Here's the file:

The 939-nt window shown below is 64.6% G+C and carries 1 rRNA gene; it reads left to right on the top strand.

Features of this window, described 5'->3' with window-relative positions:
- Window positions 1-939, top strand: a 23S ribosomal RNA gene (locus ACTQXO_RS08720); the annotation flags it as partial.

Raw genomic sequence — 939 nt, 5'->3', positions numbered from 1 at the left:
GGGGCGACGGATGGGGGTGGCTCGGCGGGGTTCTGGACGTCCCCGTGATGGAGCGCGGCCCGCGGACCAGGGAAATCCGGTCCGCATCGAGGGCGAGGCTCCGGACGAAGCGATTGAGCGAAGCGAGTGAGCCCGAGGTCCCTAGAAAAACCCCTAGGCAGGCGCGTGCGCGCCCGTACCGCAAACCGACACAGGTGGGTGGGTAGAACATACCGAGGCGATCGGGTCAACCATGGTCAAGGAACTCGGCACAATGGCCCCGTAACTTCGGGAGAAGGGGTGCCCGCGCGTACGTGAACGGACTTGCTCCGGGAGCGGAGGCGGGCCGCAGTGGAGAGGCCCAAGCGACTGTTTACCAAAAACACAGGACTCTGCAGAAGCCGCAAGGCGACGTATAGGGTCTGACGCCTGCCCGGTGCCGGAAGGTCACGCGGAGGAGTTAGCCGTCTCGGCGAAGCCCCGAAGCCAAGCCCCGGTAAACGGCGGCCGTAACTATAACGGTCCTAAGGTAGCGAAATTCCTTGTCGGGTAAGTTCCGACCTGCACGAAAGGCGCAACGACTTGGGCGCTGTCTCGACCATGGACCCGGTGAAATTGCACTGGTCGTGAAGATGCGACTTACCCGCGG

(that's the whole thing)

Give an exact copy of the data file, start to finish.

The 939-nt window shown below is 64.6% G+C and carries 1 rRNA gene; it reads left to right on the top strand.

Features of this window, described 5'->3' with window-relative positions:
- Window positions 1-939, top strand: a 23S ribosomal RNA gene (locus ACTQXO_RS08720); the annotation flags it as partial.

Raw genomic sequence — 939 nt, 5'->3', positions numbered from 1 at the left:
GGGGCGACGGATGGGGGTGGCTCGGCGGGGTTCTGGACGTCCCCGTGATGGAGCGCGGCCCGCGGACCAGGGAAATCCGGTCCGCATCGAGGGCGAGGCTCCGGACGAAGCGATTGAGCGAAGCGAGTGAGCCCGAGGTCCCTAGAAAAACCCCTAGGCAGGCGCGTGCGCGCCCGTACCGCAAACCGACACAGGTGGGTGGGTAGAACATACCGAGGCGATCGGGTCAACCATGGTCAAGGAACTCGGCACAATGGCCCCGTAACTTCGGGAGAAGGGGTGCCCGCGCGTACGTGAACGGACTTGCTCCGGGAGCGGAGGCGGGCCGCAGTGGAGAGGCCCAAGCGACTGTTTACCAAAAACACAGGACTCTGCAGAAGCCGCAAGGCGACGTATAGGGTCTGACGCCTGCCCGGTGCCGGAAGGTCACGCGGAGGAGTTAGCCGTCTCGGCGAAGCCCCGAAGCCAAGCCCCGGTAAACGGCGGCCGTAACTATAACGGTCCTAAGGTAGCGAAATTCCTTGTCGGGTAAGTTCCGACCTGCACGAAAGGCGCAACGACTTGGGCGCTGTCTCGACCATGGACCCGGTGAAATTGCACTGGTCGTGAAGATGCGACTTACCCGCGG